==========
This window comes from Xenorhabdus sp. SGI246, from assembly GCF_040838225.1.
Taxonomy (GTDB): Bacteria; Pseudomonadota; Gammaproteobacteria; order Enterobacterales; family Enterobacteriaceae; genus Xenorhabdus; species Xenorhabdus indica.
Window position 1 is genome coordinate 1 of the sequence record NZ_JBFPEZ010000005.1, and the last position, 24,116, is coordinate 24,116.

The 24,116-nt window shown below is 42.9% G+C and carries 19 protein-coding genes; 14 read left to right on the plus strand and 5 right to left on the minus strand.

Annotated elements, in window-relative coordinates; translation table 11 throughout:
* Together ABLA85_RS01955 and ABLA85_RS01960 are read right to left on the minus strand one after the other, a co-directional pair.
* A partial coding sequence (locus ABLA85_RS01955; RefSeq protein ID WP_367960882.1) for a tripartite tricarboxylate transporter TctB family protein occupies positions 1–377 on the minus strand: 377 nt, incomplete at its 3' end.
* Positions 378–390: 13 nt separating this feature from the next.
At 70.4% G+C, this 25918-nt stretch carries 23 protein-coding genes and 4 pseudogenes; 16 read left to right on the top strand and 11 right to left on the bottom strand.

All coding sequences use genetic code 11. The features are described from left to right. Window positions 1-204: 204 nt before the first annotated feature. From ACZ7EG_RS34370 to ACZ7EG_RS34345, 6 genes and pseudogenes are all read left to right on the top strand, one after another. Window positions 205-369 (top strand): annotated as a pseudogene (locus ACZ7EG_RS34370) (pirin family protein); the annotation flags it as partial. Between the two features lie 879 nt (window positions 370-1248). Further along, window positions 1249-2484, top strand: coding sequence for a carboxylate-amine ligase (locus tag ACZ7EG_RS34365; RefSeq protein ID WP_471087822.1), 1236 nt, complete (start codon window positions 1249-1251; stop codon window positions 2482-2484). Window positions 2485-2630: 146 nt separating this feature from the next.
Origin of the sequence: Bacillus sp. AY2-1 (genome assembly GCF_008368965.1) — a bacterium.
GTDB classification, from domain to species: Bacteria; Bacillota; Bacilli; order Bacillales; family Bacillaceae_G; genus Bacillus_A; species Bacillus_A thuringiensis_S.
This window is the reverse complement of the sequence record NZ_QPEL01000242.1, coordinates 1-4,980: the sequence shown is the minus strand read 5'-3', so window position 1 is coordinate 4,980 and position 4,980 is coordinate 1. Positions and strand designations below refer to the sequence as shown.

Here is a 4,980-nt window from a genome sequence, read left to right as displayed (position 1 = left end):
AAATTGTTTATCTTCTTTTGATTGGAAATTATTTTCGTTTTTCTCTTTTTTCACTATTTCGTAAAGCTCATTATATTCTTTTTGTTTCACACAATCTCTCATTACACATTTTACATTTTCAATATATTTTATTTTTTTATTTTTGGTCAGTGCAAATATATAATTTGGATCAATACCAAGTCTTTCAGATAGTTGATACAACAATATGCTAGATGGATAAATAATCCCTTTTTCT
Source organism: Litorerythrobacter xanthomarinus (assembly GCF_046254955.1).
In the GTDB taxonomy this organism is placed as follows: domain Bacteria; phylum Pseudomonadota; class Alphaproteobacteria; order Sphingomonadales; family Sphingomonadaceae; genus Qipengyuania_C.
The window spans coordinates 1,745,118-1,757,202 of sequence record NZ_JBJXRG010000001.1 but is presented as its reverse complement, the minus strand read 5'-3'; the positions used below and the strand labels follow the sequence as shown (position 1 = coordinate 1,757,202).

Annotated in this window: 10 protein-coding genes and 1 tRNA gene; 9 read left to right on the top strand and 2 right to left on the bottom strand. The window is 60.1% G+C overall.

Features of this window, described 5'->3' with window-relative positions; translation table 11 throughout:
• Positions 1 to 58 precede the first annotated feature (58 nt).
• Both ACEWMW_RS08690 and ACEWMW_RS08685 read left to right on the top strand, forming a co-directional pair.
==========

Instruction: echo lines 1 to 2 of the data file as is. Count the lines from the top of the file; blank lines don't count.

This window comes from Xenorhabdus sp. SGI246, from assembly GCF_040838225.1.
Taxonomy (GTDB): Bacteria; Pseudomonadota; Gammaproteobacteria; order Enterobacterales; family Enterobacteriaceae; genus Xenorhabdus; species Xenorhabdus indica.